Bishops host major conference “Who is my neighbour?” based on
Pope Benedict XVI’s first encyclical letter Deus Caritas Est (God is Love)
Speaking at the conference, ICJSA chairman Bishop Raymond Field said: “the parable of the Good Samaritan is a key theme of the Gospel and one that readily applies as much to our lives today as it did 2,000 years ago. Importantly our understanding of the Christian concept of ‘neighbour’ does not confine us to any one or to any number of categories. God is love and created human beings to love. Speaking about Deus Caritas Est (God is Love), Pope Benedict has said: “… it is love that created man and that bows down over him, as the Good Samaritan bent down to the wounded and robbed man, lying on the side of the road that went down from Jerusalem to Jericho.”
“As we seek to answer the question ‘Who is my neighbour?’ we need to critically evaluate our own contribution and outlook to life, and consider:
– In the context of our home lives, could we give more of ourselves to others? – As a member of our local parish community, how much do we contribute to it? – Our attitude to our work colleagues and employers, could it be improved upon? – And, most famously of all, how might we deal with, and help, the total stranger?
“Our society is becoming more complex and, some would argue, more remote. I believe – now more then ever – that the question ‘Who is my neighbour?’ poses a real challenge to all of us in the Ireland of 2008. Clearly greater debate and responsibility around this issue is now required by faith groups, public policy makers, media commentators … in truth each and every person in our society needs to ask, and answer, this question.”
Keynote speaker Professor Conor Gearty, of the London School of Economics, said: “The Catholic Church shares a great deal of common ground with another group that commands increasing respect in Ireland, the international human rights movement. Each is sceptical of the power of the market to deliver a just and a fair society. Each believes in human dignity and in the proposition that we should all be esteemed equally wherever we are from, whatever our race or ethnicity and however fat our wallets.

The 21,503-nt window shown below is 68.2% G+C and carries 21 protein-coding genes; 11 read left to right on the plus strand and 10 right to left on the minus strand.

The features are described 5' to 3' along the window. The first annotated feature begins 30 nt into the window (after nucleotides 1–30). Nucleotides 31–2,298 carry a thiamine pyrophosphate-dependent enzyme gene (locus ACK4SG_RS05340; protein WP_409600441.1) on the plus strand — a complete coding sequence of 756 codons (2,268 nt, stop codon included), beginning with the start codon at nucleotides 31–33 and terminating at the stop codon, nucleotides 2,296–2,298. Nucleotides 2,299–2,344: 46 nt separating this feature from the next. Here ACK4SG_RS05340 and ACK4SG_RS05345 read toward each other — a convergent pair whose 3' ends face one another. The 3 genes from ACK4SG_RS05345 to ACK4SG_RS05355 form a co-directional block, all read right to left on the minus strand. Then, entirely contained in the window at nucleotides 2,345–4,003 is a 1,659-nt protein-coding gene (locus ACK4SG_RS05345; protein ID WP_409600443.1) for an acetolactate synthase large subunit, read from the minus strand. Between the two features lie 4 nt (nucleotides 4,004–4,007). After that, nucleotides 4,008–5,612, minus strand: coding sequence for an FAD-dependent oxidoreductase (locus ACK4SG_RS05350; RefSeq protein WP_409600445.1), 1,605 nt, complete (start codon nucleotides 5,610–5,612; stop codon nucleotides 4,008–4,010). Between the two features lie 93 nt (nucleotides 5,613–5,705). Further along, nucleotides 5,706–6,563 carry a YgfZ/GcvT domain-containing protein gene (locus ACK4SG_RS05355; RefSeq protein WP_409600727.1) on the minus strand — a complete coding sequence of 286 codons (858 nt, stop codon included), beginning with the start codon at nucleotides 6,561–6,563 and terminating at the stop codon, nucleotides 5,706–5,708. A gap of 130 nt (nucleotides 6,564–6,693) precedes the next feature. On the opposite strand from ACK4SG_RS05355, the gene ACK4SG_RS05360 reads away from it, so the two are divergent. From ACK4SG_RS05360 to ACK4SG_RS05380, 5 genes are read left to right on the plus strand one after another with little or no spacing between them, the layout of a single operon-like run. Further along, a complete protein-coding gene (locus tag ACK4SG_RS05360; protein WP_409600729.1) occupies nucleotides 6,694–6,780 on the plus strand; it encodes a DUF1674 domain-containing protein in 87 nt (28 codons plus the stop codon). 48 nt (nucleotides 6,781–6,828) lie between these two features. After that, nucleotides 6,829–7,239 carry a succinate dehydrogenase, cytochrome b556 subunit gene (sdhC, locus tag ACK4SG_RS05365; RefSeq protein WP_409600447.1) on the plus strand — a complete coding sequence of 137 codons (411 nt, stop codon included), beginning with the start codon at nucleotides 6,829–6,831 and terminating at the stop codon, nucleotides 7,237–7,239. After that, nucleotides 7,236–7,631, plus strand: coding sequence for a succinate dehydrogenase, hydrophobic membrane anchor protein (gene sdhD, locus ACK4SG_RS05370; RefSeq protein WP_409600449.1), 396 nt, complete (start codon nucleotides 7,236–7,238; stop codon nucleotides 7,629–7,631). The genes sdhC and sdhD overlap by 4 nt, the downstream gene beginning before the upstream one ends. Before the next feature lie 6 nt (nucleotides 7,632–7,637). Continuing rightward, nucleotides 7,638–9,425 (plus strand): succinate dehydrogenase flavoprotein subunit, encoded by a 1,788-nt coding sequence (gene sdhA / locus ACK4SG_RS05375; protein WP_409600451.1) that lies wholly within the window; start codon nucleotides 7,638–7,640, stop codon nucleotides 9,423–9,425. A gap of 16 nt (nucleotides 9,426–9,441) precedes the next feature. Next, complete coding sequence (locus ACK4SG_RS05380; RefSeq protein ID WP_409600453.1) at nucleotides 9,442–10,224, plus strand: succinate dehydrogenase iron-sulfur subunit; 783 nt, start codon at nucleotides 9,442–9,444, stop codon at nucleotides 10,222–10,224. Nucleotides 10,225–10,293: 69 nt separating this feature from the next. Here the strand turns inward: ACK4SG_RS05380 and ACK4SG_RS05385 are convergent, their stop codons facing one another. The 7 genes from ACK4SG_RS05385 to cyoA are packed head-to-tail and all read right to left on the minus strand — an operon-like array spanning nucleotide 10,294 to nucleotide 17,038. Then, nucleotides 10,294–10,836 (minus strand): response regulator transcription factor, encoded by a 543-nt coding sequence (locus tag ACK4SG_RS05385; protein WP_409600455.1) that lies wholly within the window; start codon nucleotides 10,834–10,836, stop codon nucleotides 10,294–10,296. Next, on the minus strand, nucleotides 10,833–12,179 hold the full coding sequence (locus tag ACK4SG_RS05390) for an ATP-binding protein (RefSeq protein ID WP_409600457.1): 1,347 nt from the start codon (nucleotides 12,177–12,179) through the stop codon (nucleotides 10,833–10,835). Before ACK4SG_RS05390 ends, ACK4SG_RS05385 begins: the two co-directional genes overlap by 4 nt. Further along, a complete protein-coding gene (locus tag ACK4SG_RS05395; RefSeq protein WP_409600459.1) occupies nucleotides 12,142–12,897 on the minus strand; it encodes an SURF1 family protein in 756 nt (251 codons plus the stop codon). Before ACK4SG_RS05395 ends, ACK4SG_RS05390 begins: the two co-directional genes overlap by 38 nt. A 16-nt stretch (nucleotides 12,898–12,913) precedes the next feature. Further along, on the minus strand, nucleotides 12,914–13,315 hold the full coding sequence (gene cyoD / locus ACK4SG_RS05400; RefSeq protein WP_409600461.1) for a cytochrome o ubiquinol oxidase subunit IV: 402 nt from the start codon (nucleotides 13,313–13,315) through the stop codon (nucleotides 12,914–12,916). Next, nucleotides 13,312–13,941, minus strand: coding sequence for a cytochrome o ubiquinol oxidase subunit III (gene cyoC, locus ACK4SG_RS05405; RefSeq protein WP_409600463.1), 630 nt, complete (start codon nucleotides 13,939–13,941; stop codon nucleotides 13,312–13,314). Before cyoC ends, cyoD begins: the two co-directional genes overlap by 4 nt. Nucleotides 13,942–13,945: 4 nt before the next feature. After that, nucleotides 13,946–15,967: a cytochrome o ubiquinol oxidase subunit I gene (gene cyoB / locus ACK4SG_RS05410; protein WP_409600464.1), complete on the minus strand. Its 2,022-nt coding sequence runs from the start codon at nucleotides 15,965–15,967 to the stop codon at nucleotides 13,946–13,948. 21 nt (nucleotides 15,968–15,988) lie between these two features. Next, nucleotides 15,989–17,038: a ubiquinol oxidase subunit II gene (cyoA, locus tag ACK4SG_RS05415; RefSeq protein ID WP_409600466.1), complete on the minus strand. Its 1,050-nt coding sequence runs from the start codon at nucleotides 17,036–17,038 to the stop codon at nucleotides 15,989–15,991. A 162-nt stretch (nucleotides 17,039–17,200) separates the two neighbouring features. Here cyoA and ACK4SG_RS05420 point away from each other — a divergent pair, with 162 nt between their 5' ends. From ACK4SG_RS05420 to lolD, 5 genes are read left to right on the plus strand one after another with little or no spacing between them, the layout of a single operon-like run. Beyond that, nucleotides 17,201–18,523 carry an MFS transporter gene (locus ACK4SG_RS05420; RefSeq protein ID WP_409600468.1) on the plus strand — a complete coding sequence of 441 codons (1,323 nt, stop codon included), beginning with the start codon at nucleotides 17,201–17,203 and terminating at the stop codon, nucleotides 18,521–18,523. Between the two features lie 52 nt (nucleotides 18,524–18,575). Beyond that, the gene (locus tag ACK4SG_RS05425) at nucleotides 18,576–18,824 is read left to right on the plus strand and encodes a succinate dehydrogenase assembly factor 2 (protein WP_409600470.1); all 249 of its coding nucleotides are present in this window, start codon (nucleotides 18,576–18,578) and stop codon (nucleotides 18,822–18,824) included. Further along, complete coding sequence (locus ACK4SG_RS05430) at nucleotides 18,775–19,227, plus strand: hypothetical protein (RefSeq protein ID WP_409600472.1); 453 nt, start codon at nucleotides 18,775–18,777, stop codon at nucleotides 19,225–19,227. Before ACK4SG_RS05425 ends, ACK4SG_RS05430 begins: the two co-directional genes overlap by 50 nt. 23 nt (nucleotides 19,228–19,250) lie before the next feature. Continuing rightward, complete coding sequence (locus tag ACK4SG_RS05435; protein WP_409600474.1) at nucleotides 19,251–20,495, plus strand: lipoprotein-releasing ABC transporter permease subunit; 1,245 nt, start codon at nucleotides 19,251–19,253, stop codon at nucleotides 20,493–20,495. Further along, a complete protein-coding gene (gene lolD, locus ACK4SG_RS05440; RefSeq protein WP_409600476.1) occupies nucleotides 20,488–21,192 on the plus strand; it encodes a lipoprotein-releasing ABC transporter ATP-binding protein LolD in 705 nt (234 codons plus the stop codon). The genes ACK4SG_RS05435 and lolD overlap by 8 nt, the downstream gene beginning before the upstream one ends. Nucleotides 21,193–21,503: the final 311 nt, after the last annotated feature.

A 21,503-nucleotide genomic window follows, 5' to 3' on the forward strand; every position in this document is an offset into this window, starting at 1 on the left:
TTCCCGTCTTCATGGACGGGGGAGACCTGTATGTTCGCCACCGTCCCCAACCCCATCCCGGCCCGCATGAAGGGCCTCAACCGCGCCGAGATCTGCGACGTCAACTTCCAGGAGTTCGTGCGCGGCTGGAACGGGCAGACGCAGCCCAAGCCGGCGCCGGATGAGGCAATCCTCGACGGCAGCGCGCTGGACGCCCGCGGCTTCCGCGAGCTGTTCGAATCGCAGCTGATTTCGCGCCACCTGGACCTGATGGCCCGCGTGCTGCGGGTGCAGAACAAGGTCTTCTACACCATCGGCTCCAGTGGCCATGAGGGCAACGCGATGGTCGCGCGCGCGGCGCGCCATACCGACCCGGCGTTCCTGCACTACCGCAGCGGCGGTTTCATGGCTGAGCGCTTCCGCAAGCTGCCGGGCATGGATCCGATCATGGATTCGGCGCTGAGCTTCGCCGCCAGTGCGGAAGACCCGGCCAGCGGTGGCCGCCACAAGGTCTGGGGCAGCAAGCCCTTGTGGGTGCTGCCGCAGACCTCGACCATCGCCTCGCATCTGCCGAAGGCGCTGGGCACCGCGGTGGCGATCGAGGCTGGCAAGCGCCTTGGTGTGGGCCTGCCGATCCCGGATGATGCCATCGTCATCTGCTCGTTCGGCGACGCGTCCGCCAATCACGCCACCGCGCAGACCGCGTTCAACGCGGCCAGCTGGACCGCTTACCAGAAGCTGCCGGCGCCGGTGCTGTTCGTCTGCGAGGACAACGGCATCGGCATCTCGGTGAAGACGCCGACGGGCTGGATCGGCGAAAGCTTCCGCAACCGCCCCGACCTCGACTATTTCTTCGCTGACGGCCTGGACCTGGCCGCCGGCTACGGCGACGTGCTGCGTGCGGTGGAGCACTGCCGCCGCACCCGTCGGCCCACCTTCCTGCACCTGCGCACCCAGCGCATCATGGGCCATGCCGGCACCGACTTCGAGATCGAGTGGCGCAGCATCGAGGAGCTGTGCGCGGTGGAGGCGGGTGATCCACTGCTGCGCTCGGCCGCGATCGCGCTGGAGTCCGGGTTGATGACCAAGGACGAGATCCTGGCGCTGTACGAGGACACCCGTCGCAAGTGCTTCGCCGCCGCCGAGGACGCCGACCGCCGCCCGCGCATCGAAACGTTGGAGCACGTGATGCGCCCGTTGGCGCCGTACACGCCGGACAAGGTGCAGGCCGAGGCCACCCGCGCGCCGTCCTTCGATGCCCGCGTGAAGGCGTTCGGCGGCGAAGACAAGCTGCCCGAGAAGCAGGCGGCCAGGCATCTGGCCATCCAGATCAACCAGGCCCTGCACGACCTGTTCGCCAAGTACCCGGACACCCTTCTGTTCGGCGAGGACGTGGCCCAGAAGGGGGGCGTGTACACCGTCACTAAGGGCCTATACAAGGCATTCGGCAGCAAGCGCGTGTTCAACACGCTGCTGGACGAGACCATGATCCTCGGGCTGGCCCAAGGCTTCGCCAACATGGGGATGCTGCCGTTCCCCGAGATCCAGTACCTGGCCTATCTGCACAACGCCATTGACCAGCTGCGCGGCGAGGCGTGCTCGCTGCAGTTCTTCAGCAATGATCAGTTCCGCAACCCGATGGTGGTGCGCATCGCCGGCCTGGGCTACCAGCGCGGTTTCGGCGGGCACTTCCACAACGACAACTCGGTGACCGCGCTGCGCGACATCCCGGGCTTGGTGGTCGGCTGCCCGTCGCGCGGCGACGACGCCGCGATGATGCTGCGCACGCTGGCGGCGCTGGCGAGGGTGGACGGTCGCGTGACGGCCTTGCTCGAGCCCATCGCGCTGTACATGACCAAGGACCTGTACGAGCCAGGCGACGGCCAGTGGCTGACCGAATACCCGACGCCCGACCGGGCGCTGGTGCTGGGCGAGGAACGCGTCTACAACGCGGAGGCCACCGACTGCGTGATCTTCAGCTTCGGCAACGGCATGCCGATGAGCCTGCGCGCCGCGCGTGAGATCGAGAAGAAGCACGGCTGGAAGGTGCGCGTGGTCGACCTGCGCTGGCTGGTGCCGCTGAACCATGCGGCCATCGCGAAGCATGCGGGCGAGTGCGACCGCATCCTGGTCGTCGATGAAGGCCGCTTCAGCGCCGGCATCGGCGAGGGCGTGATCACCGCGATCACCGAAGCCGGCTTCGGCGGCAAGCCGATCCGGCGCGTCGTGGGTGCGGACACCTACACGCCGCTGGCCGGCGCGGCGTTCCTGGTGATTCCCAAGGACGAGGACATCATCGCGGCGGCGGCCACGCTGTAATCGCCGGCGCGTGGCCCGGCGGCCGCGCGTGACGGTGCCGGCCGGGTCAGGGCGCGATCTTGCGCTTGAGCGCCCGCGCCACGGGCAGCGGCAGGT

“In practice each therefore is committed to a ‘preference for the poor’ while however also eschewing the Marxist-inspired collectivism that was until recently de rigueur for progressives. The human rights people are as scathing about the failures of modernism and the aimless vacuities of post-modernism as is any well-educated bishop. “It is not surprising that the interventions of the head of Amnesty International, Irene Khan – on Guantanamo; on war; on poverty – often read like secular encyclicals, just as Pope Benedict’s reflections on the outreach of love in his first such letter Deus Caritas Est could be reconfigured without too much difficulty into a human rights manifesto.”